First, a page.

Designers don’t get enough representation in movies. If this were a blog about hackers we could be here all day laughing at how ‘futuristic’ the tech in Jurassic Park was at the time, how NCIS thought that two people typing at the same keyboard somehow improved one’s hacking speed or at how the film Hackers was terrible in every facet. But designers rarely get focus on the big screen (not counting fashion designers – movies and TV need to SHUT UP about fashion designers, amirite?).

But that’s OK because movies still have loads to offer designers. Whether it’s visual inspiration, a technique adaptation, or even a colour palette, films present plenty of potential inspiration for designers. I decided to bully and harass my totally willing coworkers until they gave me their opinions on the best movies to inspire designers. Roll up folks: opinions straight from the professionals.


I’ll go first, then; let’s get this ball rolling. Micmacs is a somehow lesser-known Jean-Pierre Jeunet film (Amélie, Delicatessen) with perhaps the most incredible variety of set designs you can imagine. Why yes, I am choosing a foreign film because I’m that hoity-toity, nice of you to notice.

What really strikes me about Micmacs is the visual awkwardness of it all. It’s full of strange characters dressed in peculiar fashion, several claustrophobic scenes, and cinematography featuring either cluttered frames or awkward camera angles. All of this comes together to produce a charming quirkiness that is contrary to what the individual effects accomplish on their own. From this, I imagine designers can take inspiration, such as how established emotive responses to particular visual effects can make a whole new effect as part of a composition.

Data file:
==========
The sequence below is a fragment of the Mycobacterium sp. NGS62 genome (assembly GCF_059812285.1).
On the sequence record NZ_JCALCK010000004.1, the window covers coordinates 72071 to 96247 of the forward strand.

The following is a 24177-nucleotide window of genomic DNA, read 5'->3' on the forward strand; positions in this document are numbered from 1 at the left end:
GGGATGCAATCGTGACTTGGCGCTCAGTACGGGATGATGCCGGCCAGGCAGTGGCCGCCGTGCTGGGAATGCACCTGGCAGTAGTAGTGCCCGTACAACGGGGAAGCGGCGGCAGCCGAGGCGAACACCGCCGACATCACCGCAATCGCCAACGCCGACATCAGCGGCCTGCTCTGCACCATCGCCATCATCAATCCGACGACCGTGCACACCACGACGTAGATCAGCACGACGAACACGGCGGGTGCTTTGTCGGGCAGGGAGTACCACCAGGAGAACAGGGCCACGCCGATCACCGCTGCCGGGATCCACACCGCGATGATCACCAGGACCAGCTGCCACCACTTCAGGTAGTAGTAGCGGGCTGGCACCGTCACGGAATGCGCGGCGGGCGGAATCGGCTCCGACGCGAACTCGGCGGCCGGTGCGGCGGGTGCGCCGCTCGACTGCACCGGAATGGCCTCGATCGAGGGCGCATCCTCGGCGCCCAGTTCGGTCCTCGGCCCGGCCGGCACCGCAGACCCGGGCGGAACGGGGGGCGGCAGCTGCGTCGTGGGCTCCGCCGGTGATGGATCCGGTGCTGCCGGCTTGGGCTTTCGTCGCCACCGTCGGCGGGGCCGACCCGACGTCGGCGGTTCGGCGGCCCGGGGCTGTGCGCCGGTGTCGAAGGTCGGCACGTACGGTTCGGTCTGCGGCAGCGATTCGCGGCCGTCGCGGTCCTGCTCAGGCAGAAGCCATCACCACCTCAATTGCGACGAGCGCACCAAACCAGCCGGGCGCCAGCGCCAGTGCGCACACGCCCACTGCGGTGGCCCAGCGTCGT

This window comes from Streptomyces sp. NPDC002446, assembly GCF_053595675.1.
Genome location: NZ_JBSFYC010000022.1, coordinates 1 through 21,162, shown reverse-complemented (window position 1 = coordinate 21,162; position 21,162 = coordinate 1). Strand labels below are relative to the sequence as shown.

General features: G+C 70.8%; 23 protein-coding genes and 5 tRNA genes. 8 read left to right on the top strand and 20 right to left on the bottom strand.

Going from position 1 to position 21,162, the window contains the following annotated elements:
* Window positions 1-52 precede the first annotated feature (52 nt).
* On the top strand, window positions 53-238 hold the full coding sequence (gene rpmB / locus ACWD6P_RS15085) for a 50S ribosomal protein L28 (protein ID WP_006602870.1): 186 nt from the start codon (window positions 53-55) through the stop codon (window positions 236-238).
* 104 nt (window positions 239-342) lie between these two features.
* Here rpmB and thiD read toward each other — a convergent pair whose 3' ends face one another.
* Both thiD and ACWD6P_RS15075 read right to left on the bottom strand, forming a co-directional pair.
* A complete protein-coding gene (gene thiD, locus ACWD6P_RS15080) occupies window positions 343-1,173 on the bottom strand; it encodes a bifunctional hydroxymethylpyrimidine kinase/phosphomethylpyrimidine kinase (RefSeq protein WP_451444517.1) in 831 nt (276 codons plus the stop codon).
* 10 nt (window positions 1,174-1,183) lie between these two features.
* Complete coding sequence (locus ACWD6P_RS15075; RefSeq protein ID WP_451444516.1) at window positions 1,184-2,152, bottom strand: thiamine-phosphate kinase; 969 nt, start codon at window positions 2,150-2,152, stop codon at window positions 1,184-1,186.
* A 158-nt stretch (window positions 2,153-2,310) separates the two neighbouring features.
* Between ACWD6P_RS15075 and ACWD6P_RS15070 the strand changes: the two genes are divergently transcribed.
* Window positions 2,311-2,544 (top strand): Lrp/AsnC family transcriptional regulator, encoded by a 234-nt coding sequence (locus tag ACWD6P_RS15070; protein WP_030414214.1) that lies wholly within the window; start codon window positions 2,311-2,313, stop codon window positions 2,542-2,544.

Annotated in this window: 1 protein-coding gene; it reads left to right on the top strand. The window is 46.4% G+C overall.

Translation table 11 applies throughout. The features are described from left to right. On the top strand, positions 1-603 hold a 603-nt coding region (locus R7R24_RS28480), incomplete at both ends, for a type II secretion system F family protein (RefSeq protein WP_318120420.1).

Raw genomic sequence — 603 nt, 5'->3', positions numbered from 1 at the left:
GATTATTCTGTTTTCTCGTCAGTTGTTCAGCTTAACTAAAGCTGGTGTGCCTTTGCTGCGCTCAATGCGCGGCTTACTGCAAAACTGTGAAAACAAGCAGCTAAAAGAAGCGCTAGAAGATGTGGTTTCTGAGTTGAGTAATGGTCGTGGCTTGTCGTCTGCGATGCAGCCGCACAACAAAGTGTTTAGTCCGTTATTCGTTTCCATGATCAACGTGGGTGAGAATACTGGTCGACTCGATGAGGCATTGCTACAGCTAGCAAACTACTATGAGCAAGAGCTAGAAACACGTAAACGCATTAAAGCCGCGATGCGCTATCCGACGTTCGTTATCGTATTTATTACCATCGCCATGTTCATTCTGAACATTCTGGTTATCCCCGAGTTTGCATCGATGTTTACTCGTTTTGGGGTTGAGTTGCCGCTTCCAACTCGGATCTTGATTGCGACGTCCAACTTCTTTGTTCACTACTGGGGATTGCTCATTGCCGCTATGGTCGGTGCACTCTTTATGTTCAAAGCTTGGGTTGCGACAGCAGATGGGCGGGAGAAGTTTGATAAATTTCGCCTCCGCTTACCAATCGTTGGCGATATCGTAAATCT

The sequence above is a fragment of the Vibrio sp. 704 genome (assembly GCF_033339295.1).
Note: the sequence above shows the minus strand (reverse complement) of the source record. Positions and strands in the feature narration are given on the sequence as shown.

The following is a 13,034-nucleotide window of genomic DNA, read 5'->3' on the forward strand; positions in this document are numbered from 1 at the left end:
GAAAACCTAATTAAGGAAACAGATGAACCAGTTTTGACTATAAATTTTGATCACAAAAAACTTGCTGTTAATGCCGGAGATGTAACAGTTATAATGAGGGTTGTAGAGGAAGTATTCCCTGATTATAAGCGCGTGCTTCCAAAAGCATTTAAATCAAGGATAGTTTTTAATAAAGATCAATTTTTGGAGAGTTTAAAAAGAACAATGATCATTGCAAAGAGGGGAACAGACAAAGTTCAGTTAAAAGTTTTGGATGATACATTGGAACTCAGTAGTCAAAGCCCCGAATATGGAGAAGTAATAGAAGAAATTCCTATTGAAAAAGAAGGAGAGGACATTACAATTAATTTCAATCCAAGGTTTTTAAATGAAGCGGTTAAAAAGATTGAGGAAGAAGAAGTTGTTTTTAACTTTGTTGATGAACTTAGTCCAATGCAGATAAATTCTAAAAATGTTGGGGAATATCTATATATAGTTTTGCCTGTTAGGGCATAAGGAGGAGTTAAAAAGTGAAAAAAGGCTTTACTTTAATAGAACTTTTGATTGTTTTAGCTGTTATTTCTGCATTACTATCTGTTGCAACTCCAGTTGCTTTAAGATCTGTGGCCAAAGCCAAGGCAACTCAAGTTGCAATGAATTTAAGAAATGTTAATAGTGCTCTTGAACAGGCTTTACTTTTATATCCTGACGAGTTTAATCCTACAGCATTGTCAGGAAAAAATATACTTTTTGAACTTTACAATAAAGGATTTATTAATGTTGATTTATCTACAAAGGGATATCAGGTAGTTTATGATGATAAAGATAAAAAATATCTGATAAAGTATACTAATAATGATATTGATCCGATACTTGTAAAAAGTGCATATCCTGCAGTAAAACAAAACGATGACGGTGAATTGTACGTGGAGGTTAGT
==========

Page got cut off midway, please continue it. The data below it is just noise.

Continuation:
Paul – SEVEN

Our creative director, Paul, has been analysing and taking inspiration from alternative media for – and I’m estimating here – one million years. Naturally, asking him about films puts him right in his comfort zone, like asking Apple about tax avoidance.

“The title sequence to Seven: super cool, very dark and just as scary as the film. It has a very disturbing use of broken typography and close-up, desaturated moving shots. The movie came out around the time when this style was very popular in youth culture, music, magazine design and the like. A trendy studio at the time, Tomato, were producing a lot of work in this style. Some of the designers at Tomato were also in the band, Underworld, which featured in the movie Trainspotting.”